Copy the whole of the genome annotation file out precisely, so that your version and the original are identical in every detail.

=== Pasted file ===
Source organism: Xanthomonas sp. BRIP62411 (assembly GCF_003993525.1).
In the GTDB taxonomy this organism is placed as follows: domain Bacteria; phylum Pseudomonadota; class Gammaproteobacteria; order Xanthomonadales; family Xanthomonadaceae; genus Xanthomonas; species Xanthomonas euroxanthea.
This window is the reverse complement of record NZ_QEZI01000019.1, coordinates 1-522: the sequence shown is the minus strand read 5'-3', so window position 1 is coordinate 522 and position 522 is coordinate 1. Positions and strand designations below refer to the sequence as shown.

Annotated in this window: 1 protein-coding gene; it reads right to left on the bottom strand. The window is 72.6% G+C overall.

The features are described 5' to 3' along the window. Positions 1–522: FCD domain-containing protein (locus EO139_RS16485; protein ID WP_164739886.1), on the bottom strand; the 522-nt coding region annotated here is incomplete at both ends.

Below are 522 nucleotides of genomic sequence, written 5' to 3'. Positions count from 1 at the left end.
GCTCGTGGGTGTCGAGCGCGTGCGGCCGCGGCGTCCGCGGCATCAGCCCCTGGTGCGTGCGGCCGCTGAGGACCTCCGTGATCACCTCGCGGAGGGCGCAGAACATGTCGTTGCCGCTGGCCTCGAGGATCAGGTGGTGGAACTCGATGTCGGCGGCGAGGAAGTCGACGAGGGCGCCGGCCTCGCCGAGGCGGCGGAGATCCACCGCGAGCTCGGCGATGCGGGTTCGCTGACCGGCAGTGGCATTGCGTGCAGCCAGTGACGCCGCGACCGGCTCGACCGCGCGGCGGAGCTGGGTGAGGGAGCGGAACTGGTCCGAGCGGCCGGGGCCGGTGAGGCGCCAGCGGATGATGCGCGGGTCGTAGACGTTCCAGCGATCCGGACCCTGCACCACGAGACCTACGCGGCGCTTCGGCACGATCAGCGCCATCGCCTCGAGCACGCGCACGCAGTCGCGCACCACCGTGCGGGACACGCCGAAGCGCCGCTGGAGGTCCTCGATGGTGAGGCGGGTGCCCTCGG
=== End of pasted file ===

Source organism: Xanthomonas sp. BRIP62411 (assembly GCF_003993525.1).
In the GTDB taxonomy this organism is placed as follows: domain Bacteria; phylum Pseudomonadota; class Gammaproteobacteria; order Xanthomonadales; family Xanthomonadaceae; genus Xanthomonas; species Xanthomonas euroxanthea.
This window is the reverse complement of record NZ_QEZI01000019.1, coordinates 1-522: the sequence shown is the minus strand read 5'-3', so window position 1 is coordinate 522 and position 522 is coordinate 1. Positions and strand designations below refer to the sequence as shown.

Annotated in this window: 1 protein-coding gene; it reads right to left on the bottom strand. The window is 72.6% G+C overall.

The features are described 5' to 3' along the window. Positions 1–522: FCD domain-containing protein (locus EO139_RS16485; protein ID WP_164739886.1), on the bottom strand; the 522-nt coding region annotated here is incomplete at both ends.

Below are 522 nucleotides of genomic sequence, written 5' to 3'. Positions count from 1 at the left end.
GCTCGTGGGTGTCGAGCGCGTGCGGCCGCGGCGTCCGCGGCATCAGCCCCTGGTGCGTGCGGCCGCTGAGGACCTCCGTGATCACCTCGCGGAGGGCGCAGAACATGTCGTTGCCGCTGGCCTCGAGGATCAGGTGGTGGAACTCGATGTCGGCGGCGAGGAAGTCGACGAGGGCGCCGGCCTCGCCGAGGCGGCGGAGATCCACCGCGAGCTCGGCGATGCGGGTTCGCTGACCGGCAGTGGCATTGCGTGCAGCCAGTGACGCCGCGACCGGCTCGACCGCGCGGCGGAGCTGGGTGAGGGAGCGGAACTGGTCCGAGCGGCCGGGGCCGGTGAGGCGCCAGCGGATGATGCGCGGGTCGTAGACGTTCCAGCGATCCGGACCCTGCACCACGAGACCTACGCGGCGCTTCGGCACGATCAGCGCCATCGCCTCGAGCACGCGCACGCAGTCGCGCACCACCGTGCGGGACACGCCGAAGCGCCGCTGGAGGTCCTCGATGGTGAGGCGGGTGCCCTCGG